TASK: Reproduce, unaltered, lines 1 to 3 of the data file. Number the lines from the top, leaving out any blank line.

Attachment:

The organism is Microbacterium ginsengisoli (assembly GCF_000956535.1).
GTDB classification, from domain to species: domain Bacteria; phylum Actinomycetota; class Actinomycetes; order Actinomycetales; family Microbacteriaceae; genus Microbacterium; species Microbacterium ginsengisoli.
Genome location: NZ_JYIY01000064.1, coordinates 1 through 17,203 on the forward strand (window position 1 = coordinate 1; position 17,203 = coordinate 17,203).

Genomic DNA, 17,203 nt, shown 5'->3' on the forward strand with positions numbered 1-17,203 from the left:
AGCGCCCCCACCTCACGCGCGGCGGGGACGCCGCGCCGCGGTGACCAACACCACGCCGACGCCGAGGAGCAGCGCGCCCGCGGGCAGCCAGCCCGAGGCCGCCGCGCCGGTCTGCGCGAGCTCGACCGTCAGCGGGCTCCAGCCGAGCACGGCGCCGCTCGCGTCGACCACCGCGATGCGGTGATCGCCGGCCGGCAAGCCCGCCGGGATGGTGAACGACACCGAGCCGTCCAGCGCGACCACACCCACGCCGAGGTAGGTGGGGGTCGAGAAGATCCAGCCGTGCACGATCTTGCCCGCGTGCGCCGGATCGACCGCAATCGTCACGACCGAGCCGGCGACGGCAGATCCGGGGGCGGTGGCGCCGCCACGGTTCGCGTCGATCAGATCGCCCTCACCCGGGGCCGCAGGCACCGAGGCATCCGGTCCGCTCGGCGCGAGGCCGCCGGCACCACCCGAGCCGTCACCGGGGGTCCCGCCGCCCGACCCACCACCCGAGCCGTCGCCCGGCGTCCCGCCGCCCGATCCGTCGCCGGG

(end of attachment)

The organism is Microbacterium ginsengisoli (assembly GCF_000956535.1).
GTDB classification, from domain to species: domain Bacteria; phylum Actinomycetota; class Actinomycetes; order Actinomycetales; family Microbacteriaceae; genus Microbacterium; species Microbacterium ginsengisoli.
Genome location: NZ_JYIY01000064.1, coordinates 1 through 17,203 on the forward strand (window position 1 = coordinate 1; position 17,203 = coordinate 17,203).